The East Malaysian state of Sabah is well-known for its jungle-clad terrestrial wonders of nature, but it also enjoys just as much acclaim for its incredible underwater world.
Talk about ‘enchantment under the sea’! Located in the north of Borneo is Sabah, one of Malaysia’s finest adventure and nature destinations. With so many islands to choose from, it’s no surprise that Sabah offers some of the country’s most sought-after dive spots, too.
In fact, with warm, tropical temperatures year-round and clear, turquoise waters, the beautiful seas around Sabah boast some of the best diving spots in the world. Magnificent coral reefs fringe the shoreline in a seemingly unending line and within it lie an underwater world with some of the most delicate corals in various pastel shades. Further out in the deep blue depths are some of the larger species such as groupers, hammerhead sharks, manta rays, and barracudas, to name just a few.
Sabah offers a number of great diving destinations such as Sipadan, Mabul, Kapalai, Mataking, Mantanani, Lankayan, and Tunku Abdul Rahman Park (consisting of five islands, more on these later).
The district of Semporna, located along the East Coast of Sabah, offers especially amazing diving experiences! Sipadan, one of the top-rated dive spots in the world, serves up incredible diving scenes such as schools of greenback turtles and hawksbill turtles nesting and mating, and schools of barracuda circling in tornado-like formations.
Additionally, pelagic (or open-ocean) species such as manta rays, eagle rays, scalloped hammerhead sharks and whale sharks can be seen here. Not only are there fascinating coral structures but marine caves, as well, and Sipadan is reported to have the largest variety of soft corals in the world. The sheer walls of Sipadan all around easily earns the site a rating as “one of the top five in the world” for wall diving.
While its famous neighbour Sipadan is home to large pelagic species, Mabul is the place to find the smaller macro-species. Diving is the main activity on this island and can be done all year-round. Mabul offers high- to medium-range resort facilities to visitors.
Diving in Kapalai can be considered ideal for beginners, yet still diverse and exciting enough to satisfy more experienced divers. Kapalai is also another place for muck diving. Uncommon marine creatures such as cuttlefish, blue-ringed octopuses, sea moths, and mating mandarin fish are seen on a regular basis. Meanwhile, giant frogfish, ribbon eels, harlequin ghost pipefish, and crab-eye gobies are often spotted at many of the dive sites. The sole resort occupying the island is the Sipadan-Kapalai Dive Resort. Protruding above the water, it is elegantly built in a traditional water village style.
Mataking, not far from Sipadan, is an island with majestic treasures for divers and holidaymakers, and is especially great for honeymooners. With a beautiful combination of both macro-species and large pelagic species, this island offers a sensational underwater exploration experience. The Reef Dive Resort is the only resort operating in Mataking.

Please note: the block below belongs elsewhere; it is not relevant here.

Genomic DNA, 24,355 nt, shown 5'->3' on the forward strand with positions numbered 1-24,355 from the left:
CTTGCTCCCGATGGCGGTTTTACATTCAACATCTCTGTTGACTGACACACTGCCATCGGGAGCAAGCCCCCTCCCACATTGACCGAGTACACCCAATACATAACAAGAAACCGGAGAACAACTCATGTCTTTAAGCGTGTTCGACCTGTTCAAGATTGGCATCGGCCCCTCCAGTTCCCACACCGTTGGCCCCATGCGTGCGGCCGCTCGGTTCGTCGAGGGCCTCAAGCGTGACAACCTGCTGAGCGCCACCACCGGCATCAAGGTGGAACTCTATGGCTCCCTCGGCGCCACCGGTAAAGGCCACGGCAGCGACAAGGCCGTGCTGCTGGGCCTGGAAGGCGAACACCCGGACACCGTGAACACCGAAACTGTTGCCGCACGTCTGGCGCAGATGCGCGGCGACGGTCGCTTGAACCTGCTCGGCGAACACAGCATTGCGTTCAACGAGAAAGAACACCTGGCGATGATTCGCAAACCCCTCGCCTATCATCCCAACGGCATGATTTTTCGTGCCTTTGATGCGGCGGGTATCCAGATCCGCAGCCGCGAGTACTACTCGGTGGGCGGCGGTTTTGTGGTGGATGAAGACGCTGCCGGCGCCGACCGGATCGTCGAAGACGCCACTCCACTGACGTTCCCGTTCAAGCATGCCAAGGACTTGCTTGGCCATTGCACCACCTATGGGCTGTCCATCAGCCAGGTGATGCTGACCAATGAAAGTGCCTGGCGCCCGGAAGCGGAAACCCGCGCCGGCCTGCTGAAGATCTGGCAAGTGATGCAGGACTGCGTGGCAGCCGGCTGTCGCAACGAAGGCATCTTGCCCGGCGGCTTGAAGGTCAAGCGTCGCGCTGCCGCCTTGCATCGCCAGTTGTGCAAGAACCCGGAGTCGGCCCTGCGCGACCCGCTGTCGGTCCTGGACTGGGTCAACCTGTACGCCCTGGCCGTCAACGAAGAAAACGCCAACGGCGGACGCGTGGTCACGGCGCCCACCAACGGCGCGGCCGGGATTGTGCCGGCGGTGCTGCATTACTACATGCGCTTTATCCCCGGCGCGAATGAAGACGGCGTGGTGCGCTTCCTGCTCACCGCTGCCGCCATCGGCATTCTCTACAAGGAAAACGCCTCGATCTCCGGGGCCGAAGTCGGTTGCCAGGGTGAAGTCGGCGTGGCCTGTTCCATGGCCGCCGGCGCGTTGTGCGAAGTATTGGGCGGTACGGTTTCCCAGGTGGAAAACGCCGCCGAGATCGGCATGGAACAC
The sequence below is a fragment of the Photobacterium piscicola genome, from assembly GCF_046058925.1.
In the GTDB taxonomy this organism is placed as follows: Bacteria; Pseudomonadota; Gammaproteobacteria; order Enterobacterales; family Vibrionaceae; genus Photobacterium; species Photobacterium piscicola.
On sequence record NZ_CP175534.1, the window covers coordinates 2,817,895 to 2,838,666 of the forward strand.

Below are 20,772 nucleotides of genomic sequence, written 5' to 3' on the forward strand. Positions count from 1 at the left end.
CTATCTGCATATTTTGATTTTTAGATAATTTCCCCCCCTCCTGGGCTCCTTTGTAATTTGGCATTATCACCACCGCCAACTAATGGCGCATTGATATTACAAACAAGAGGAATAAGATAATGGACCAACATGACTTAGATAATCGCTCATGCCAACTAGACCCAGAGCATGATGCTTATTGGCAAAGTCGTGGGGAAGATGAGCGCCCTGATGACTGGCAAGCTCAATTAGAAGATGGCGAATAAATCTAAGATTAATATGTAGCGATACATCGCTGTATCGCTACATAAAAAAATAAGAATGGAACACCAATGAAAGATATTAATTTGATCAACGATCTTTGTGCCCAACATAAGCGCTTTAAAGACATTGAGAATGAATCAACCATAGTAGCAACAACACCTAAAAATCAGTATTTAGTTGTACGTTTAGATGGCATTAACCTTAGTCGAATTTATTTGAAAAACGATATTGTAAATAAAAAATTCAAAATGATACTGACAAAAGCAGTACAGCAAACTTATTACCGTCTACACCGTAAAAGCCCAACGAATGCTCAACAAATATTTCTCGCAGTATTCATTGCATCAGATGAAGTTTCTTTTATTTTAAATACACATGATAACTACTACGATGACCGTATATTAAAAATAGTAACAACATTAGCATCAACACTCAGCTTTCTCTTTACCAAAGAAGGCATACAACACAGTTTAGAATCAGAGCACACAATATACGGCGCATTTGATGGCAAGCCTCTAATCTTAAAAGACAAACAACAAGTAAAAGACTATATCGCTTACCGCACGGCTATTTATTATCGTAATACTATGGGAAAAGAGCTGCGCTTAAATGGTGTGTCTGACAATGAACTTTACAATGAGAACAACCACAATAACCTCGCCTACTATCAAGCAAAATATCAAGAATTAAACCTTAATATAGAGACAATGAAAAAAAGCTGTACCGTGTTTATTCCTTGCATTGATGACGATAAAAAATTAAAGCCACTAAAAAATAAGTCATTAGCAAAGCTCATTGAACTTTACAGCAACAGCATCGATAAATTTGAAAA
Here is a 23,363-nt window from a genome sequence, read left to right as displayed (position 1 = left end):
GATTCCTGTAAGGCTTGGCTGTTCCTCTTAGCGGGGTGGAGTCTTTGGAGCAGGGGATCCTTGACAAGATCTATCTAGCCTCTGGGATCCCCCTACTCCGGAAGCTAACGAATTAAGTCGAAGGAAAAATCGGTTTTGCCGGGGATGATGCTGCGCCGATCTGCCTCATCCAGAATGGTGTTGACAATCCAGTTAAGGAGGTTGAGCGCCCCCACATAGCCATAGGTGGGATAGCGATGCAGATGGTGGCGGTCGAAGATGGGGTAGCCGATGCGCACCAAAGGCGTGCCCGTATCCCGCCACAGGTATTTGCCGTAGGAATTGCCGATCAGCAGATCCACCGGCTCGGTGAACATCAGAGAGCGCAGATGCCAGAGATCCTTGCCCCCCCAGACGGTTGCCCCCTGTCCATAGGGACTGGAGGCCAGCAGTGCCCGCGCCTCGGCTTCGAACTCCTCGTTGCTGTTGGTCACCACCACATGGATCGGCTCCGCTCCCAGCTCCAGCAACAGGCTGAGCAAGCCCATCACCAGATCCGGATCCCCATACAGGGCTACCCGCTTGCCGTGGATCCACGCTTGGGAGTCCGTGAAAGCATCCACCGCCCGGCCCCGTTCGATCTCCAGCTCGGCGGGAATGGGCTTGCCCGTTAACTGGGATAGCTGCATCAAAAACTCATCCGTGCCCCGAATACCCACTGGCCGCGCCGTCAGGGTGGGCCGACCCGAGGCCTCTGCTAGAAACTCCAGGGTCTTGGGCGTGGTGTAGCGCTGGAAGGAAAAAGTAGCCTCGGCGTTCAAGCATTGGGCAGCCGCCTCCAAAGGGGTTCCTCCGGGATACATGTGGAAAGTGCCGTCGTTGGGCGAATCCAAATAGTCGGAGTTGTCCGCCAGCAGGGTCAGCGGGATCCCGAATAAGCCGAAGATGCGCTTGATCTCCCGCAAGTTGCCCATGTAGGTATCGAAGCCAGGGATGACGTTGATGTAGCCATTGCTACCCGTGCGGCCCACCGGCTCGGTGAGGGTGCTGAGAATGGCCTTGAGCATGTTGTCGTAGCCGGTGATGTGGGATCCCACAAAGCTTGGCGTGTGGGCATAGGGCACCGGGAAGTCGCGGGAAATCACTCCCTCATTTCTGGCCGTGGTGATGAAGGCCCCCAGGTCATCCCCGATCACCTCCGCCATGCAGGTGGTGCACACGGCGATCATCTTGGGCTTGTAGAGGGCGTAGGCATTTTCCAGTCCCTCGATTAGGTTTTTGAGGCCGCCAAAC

There is also the Tun Sakaran Marine Park with its mysterious and legendary Bohey Dulang, a trademark of the Semporna seas. A hike up Bohey Dulang is a must, rewarding you with stunning views upon reaching the top, perfect for an Instagrammable moment!
Those planning to dive just near to Kota Kinabalu will find Tunku Abdul Rahman Park an ideal choice. Named after Malaysia’s first Prime Minister, the park comprises 49 sq km of mostly ocean, coral reefs, and five islands, which are Pulau Gaya, Pulau Manukan, Pulau Mamutik, Pulau Sapi, and Pulau Sulug. The marine park is under the administration of the Sabah Parks authority, and it takes only 10 to 25 minutes by speedboat from the jetty in Kota Kinabalu to reach these islands.
Coral beds and marine flora are abundant here and various dive spots can be found along all the designated dive sites in the park. Other activities offered include hiking, snorkelling, swimming, picnicking, seawalking, camping, and water sports. Two resorts can be found in the marine park: Gayana Resort in Gaya Island and the eponymous Manukan Island Resort.
Further out from Kota Kinabalu – 45 to 60 minutes away by boat – is the Mantanani Island group, located northwest of Kota Belud. The main island of the three, Mantanani Besar, is inhabited by a fishing community and visitors can stay at one of the available resorts or lodges on this island. A number of shipwrecks have been discovered which still hold plenty of secrets, and overall, the island offers more than 10 dive sites ready to be explored. For macro photographers, the muck diving is amazing here!
Lankayan, a tiny jewel-shaped island located in the Sulu Sea, just off the northeast coast of Sabah, is one of Sabah’s top diving spots. The island is one of the best spots for whale shark sightings between the months of March and May. During the day, you can witness black-tip sharks swimming about by the beach. At night, hawksbill and green turtles may be spotted coming to shore.
Among the 14 dive sites here is the Lankayan Wreck, the remains of an ocean-going boat that was once used in illegal fishing here. This wreck now hosts many different species of fish from small glassfish, harlequin ghost pipefish, painted frogfish to giant groupers and marbled stingrays. This island has only one dive resort called the Lankayan Island Dive Resort, and is just a 1.5-hour boat ride from the Sandakan jetty.
To learn more about diving and travelling in Sabah, visit www.sabahtourism.com.
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